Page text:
Again, we in the church can learn from this report.  All we need to do is substitute the word “church” for “university” and put the appropriate church words/organizations/personnel in the place of the university structures and we see how it applies to church administration.

The University’s fear of bad publicity was one factor that caused it to avoid exposing the scandal.  This is a destructive temptation that every organization faces:  people will think badly of us if they find out about the scandal, so lets minimize what people find out.  This strategy backfires when the scandal becomes known and people are enraged to discover that not only did the organization fail to deal with the scandal, but it also tried to cover it up.

The church faces its own particular complication in dealing with these issues in that historically, traditionally and canonically, the church invested power in individual clergy or hierarchs, rather than in church boards.   But church organizations which are incorporated in North America, also have to answer to laws which govern corporations.   These laws as pointed out in the PSU report place much responsibility not just on the senior officers of the institution (bishops or clergy  for example) but also on the boards (or councils) which have corporate legal duties to fulfill.  Any individuals or boards which have supervisory responsibilities within the institution are going to be called to account for whether they did the appropriate supervision.   This may in the church produce clashes at times about who is accountable for the failure to deal properly with abuse problems.   This is where the church must continue to work on having clear Policies, Standards and Procedures.  For though the church is not of the world, it is in the world and does answer to civil authorities in North America.

On all levels of the church, from parish, to the diocese, to the jurisdictional authority, officers and boards have legal and fiscal responsibilities to perform their duties in dealing with issues of sexual abuse and criminal activity.  The courts themselves and juries have become increasingly impatient with the failure of religious institutions in doing due diligence in investigating allegations, in meting out appropriate discipline, and in protecting children from abuse.  These are lessons for which all of us in the church need to take notice, and to exercise our appropriate spiritual and legal duties.  Ignorance is no excuse.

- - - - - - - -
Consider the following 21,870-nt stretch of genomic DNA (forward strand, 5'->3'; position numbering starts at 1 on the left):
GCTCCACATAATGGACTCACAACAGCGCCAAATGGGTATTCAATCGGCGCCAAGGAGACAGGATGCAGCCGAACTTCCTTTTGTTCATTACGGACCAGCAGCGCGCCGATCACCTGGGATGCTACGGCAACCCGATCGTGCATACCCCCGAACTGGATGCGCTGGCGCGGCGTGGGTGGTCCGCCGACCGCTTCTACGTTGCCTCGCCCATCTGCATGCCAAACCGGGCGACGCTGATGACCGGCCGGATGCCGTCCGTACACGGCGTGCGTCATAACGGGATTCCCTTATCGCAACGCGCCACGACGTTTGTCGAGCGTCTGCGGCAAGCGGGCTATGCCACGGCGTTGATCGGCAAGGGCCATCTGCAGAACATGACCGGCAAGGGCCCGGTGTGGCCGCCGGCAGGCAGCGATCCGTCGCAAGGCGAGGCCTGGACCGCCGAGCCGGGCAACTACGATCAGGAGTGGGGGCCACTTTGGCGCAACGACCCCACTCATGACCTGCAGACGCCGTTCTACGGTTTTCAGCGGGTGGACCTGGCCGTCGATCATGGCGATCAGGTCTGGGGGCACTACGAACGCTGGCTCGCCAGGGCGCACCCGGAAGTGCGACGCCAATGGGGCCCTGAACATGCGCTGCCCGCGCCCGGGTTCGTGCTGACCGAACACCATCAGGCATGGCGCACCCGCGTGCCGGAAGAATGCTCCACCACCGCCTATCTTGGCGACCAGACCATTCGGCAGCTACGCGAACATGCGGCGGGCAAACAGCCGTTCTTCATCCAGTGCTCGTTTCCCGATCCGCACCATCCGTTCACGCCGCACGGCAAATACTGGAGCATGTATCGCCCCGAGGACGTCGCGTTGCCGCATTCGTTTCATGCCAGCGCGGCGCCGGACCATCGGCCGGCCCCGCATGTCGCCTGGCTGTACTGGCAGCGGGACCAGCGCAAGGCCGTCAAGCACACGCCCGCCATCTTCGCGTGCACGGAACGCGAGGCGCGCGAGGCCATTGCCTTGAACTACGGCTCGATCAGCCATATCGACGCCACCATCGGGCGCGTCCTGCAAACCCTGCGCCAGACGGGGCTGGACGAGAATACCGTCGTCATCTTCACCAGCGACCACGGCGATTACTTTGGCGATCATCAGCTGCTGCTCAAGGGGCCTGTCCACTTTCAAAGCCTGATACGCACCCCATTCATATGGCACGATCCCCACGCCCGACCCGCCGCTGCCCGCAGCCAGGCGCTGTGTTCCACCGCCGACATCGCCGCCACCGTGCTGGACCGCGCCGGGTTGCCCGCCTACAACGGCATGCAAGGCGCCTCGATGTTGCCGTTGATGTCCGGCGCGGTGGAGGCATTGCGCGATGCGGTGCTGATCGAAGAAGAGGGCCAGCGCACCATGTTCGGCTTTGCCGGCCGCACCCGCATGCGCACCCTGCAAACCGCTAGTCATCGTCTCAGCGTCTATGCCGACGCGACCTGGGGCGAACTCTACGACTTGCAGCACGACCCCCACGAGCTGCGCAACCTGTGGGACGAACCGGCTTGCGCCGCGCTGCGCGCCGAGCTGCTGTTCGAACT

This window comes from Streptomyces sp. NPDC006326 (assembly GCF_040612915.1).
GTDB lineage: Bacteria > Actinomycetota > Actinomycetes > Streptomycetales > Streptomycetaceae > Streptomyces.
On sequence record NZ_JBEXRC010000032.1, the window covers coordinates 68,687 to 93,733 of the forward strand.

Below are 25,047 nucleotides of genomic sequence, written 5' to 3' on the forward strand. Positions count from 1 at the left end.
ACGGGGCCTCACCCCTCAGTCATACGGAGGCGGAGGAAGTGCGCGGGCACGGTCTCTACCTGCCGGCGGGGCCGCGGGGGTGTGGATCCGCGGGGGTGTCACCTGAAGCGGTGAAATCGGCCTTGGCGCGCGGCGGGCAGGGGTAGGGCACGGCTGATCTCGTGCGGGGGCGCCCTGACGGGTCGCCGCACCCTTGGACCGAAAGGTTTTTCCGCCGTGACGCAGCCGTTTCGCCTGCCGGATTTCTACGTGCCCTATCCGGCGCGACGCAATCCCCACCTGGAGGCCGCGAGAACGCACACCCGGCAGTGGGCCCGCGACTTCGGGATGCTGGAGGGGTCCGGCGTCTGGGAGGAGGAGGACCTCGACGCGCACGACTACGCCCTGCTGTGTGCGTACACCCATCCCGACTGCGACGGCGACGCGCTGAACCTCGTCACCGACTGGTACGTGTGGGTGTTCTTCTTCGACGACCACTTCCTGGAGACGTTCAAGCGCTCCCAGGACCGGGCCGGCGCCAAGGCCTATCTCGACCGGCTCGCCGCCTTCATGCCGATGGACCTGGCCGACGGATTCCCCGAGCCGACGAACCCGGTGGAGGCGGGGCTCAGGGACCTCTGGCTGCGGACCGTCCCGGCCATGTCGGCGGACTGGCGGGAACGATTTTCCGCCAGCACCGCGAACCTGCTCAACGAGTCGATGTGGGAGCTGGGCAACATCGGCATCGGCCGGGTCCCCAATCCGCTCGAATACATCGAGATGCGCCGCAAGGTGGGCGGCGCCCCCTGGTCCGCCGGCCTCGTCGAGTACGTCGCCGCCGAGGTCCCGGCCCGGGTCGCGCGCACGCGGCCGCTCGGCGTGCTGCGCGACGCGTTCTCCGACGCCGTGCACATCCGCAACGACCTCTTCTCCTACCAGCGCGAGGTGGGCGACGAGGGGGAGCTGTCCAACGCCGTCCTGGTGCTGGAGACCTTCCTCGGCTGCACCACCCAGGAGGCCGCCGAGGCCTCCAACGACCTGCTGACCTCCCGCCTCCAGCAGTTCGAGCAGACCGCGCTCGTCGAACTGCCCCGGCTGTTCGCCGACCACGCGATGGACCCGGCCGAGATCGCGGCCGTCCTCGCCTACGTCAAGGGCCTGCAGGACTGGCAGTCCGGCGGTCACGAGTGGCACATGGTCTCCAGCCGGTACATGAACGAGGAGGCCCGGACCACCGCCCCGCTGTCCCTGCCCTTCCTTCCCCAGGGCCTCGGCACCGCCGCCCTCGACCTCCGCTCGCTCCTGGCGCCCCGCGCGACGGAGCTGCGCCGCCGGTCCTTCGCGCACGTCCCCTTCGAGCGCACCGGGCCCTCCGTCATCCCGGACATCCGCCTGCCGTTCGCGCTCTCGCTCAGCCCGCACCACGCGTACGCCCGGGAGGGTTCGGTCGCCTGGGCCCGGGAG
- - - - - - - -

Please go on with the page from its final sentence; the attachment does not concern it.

Praying (III)

This is the 15th blog in a series exploring various aspects of “prayer.”  The first blog is “Why Pray?” and the previous blog is Praying (II).

Both the Old and New Testament (see for example Deuteronomy 6:5 and Luke 10:27), teach that we are to love the Lord our God with all our heart, soul and strength.  This basically means we are to love our God with all of our being (spirit, soul and body).

I will sing to the LORD as long as I live; I will sing praise to my God while I have being.”  (Psalm 104:33)

This is the same kind of thinking that says we are meant to pray not just on occasion but with our entire lives, with all we think, say and do.

“… the heart is the man himself.  Thus he who does not pray or does not serve God with his heart, does not pray at all, because in that case his body only prays, and the body without the mind is nothing more than earth.  Remember, that when standing in prayer, you stand before God Himself, who has the wisdom of all.  Therefore, your prayer ought to be, so to say, all spirit, all understanding.”  (St. John of Kronstadt, MY LIFE IN CHRIST, p 4)